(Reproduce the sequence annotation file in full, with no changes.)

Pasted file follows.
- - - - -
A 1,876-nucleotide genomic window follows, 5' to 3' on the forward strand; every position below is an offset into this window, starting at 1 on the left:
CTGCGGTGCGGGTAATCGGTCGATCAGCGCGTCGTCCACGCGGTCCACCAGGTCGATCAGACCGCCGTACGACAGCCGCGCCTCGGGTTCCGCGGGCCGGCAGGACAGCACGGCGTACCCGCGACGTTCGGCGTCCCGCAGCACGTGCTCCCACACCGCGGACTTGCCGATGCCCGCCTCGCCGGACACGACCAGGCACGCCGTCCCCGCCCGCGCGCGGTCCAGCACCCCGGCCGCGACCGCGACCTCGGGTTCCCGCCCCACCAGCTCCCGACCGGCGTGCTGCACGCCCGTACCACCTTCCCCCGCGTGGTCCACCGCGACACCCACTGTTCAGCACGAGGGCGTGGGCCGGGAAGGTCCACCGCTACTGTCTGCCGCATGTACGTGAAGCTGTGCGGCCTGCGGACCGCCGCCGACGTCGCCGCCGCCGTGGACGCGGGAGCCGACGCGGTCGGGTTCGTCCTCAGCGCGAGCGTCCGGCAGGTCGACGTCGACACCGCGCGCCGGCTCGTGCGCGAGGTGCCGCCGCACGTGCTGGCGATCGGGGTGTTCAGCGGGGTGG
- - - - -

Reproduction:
A 1,876-nucleotide genomic window follows, 5' to 3' on the forward strand; every position below is an offset into this window, starting at 1 on the left:
CTGCGGTGCGGGTAATCGGTCGATCAGCGCGTCGTCCACGCGGTCCACCAGGTCGATCAGACCGCCGTACGACAGCCGCGCCTCGGGTTCCGCGGGCCGGCAGGACAGCACGGCGTACCCGCGACGTTCGGCGTCCCGCAGCACGTGCTCCCACACCGCGGACTTGCCGATGCCCGCCTCGCCGGACACGACCAGGCACGCCGTCCCCGCCCGCGCGCGGTCCAGCACCCCGGCCGCGACCGCGACCTCGGGTTCCCGCCCCACCAGCTCCCGACCGGCGTGCTGCACGCCCGTACCACCTTCCCCCGCGTGGTCCACCGCGACACCCACTGTTCAGCACGAGGGCGTGGGCCGGGAAGGTCCACCGCTACTGTCTGCCGCATGTACGTGAAGCTGTGCGGCCTGCGGACCGCCGCCGACGTCGCCGCCGCCGTGGACGCGGGAGCCGACGCGGTCGGGTTCGTCCTCAGCGCGAGCGTCCGGCAGGTCGACGTCGACACCGCGCGCCGGCTCGTGCGCGAGGTGCCGCCGCACGTGCTGGCGATCGGGGTGTTCAGCGGGGTGG